Flu-Stricken Americans Help Reckitt Benckiser Top European PeersMatthew Boyle
Americans coughed, sniffled and sneezed their way through a brutally cold winter. Reckitt Benckiser Group Plc was among those not complaining, as bumper sales of its flu remedies helped it post the best first-quarter growth among Europe’s major consumer-product companies.
The British maker of Strepsils sore-throat drops reported 5 percent revenue growth on better-than-expected sales of brands such as Mucinex decongestants in the U.S., leaving the likes of Nestle SA and Unilever trailing in its wake. The health unit -- which accounts for one-third of revenue and has expanded via acquisitions in recent years -- boosted sales 13 percent, the highest rate of growth in almost two years.
“Health remained the main driver and grew more than expected, despite a challenging comparison base, notably thanks to a strong flu season,” Hermine De Bentzmann, an analyst at Raymond James, said in a note. In last year’s first quarter, health-division sales rose 11 percent.
In the U.S., the rate of influenza-associated hospitalizations between October and mid-April was 62.4 per 100,000 people, almost double the 32.8 rate of the prior year’s flu season, according to the Centers for Disease Control. North America makes up almost one-quarter of revenue for Reckitt Benckiser, with products including Airborne cold-prevention tablets.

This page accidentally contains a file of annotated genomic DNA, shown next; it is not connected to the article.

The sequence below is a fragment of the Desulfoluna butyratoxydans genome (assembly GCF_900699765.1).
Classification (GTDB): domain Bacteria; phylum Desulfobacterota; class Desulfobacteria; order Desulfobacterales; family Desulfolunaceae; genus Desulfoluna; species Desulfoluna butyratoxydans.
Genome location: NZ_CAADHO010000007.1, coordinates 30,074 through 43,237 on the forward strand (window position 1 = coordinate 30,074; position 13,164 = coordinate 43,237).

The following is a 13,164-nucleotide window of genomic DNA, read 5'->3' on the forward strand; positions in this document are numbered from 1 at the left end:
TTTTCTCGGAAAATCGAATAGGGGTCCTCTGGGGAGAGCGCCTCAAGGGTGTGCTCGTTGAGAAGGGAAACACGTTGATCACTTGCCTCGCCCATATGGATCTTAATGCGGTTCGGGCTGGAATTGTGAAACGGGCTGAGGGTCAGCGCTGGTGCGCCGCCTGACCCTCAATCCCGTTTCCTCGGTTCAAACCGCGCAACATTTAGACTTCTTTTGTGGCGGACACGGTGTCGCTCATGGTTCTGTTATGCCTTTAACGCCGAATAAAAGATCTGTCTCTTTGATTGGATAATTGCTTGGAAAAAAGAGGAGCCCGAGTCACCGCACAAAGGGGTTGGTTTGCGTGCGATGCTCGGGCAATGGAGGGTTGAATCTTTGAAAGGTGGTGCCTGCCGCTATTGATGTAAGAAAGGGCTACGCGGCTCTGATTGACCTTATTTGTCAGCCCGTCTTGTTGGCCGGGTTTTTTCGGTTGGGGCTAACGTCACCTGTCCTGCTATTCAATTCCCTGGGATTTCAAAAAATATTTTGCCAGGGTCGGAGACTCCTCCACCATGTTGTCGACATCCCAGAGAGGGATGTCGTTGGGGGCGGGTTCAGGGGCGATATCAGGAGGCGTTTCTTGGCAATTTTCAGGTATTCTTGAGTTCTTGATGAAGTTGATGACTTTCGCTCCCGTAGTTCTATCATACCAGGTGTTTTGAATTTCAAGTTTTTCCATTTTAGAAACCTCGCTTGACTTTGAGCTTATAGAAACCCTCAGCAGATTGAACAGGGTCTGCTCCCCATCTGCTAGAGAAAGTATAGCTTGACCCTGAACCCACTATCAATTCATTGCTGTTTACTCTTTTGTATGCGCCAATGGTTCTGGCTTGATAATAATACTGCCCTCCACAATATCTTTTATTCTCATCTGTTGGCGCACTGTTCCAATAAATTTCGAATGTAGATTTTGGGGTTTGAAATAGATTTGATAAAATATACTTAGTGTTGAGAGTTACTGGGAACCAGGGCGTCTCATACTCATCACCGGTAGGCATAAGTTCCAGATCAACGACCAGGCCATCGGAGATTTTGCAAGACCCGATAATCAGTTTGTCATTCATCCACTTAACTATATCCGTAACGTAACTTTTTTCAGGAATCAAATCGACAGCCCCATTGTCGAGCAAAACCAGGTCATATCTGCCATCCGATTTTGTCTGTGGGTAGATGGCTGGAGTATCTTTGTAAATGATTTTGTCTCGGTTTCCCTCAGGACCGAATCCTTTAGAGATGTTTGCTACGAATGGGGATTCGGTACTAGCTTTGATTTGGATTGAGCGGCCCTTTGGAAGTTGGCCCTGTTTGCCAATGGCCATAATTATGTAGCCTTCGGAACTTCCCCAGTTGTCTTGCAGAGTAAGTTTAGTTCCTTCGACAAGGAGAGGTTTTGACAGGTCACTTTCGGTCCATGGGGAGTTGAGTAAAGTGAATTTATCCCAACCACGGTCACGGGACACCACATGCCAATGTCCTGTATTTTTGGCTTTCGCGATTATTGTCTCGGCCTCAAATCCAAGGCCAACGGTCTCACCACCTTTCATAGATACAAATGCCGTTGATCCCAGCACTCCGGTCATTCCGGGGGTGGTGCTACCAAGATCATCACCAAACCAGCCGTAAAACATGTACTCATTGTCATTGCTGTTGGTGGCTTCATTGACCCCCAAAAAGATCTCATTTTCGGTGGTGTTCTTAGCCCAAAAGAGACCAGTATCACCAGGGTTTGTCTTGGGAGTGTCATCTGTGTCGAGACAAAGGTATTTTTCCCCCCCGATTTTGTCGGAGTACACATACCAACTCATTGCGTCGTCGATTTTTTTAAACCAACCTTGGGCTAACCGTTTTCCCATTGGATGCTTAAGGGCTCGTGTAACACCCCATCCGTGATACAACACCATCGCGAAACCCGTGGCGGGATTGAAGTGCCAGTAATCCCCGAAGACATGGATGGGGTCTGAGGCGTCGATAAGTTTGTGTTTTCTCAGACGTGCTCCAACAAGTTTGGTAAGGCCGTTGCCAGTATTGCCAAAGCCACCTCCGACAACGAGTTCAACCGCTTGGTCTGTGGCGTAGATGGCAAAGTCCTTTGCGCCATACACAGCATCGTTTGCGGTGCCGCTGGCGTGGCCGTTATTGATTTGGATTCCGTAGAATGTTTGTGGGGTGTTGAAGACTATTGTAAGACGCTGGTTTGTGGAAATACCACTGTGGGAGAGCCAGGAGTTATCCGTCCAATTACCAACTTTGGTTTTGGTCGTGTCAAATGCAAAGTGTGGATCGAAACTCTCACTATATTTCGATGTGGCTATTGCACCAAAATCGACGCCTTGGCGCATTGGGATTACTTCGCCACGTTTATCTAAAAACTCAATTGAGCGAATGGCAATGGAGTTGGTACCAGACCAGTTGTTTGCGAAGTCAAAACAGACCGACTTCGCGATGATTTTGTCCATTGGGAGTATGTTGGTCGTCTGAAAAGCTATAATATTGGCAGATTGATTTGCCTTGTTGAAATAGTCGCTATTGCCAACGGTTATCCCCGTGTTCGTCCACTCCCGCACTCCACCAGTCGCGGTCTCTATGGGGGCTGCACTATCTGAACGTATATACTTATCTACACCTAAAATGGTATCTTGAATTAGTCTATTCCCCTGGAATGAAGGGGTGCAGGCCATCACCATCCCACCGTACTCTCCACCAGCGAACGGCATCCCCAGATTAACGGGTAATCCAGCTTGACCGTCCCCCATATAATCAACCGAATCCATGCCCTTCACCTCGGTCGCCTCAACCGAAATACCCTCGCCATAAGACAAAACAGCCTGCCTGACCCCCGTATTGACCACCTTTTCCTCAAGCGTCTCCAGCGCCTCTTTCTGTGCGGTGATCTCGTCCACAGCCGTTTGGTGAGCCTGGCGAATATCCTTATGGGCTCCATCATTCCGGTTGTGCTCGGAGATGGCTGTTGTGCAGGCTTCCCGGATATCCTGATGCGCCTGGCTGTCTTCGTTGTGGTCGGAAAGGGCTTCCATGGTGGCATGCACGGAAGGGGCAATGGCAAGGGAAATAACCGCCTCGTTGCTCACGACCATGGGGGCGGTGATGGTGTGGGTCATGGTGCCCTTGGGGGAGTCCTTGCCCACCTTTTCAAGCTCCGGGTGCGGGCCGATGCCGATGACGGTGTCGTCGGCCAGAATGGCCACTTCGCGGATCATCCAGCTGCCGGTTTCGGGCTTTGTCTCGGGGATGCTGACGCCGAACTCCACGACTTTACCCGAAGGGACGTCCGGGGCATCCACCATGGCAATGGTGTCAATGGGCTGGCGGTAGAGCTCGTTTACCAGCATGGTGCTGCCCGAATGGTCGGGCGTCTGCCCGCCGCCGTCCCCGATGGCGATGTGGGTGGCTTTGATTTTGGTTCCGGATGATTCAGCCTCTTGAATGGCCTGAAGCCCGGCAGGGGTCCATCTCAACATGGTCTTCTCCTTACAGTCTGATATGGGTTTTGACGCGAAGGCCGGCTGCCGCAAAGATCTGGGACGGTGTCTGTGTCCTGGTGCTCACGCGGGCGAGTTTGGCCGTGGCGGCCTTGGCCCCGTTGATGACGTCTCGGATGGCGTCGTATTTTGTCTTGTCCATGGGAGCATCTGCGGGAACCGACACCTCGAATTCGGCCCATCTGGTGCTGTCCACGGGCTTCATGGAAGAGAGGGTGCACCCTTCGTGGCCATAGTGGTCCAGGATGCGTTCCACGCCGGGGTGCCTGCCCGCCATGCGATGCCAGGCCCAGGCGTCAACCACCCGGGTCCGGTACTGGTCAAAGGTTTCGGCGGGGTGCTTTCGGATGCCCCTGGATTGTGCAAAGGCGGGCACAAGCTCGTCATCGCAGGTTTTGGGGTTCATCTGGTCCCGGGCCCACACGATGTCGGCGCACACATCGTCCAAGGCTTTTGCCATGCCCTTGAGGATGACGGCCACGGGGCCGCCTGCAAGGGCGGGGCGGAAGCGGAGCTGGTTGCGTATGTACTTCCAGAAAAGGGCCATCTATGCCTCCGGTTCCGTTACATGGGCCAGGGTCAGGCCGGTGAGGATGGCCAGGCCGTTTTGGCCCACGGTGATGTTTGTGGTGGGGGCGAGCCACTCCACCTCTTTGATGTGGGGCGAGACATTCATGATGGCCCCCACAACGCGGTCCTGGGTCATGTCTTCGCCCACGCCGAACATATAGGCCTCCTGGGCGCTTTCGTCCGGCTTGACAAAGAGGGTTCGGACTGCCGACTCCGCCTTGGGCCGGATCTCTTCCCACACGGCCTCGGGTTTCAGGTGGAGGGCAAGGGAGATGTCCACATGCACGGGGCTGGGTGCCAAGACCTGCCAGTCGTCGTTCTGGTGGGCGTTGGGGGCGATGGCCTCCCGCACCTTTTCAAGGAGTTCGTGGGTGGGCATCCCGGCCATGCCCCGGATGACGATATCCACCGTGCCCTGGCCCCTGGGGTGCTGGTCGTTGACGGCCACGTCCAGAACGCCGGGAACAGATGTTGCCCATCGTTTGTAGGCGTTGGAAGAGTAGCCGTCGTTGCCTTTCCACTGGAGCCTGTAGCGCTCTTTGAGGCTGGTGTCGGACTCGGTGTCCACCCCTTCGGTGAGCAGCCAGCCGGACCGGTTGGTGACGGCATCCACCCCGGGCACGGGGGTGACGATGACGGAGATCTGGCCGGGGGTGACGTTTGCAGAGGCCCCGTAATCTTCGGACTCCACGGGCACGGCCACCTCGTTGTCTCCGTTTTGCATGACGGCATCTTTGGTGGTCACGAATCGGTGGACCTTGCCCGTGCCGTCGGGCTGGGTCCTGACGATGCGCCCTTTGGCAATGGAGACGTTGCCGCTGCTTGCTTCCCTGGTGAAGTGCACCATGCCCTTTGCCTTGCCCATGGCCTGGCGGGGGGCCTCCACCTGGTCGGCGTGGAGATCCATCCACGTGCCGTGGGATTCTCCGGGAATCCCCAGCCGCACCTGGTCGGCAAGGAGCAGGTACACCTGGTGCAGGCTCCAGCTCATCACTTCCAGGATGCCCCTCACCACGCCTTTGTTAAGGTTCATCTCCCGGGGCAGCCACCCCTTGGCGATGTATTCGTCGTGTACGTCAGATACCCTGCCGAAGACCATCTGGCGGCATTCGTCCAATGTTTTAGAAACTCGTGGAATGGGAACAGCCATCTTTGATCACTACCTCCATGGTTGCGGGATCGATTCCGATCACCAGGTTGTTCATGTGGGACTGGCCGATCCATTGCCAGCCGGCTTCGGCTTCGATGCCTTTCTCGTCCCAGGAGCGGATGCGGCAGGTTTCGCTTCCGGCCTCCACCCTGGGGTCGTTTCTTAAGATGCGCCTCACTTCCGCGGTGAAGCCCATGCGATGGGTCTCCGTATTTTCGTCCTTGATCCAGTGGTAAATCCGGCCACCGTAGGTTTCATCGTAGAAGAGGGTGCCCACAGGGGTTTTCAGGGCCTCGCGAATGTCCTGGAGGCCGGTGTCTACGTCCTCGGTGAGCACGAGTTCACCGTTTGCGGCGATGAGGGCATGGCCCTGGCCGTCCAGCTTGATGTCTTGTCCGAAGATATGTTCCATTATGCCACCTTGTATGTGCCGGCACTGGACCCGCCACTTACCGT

This year’s flu followed a similar pattern to 2012 and 2013, the worst outbreak since swine flu occurred in 2009. Both years were dominated by H3N2 strains of the virus, which typically hit the elderly hard. The hospitalization rate among Americans aged 65 and over was more than quadruple the total rate, the CDC said.
Reckitt Benckiser Chief Executive Officer Rakesh Kapoor said results were “aided by a strong flu season,” although he later said in a conference call that the gains in the health unit also came from non-seasonal products such as Gaviscon heartburn relief that are less reliant on flu-related demand.
Reckitt Benckiser, which now goes by the corporate moniker RB, was little changed at 5,998 pence at 9:50 a.m. in London.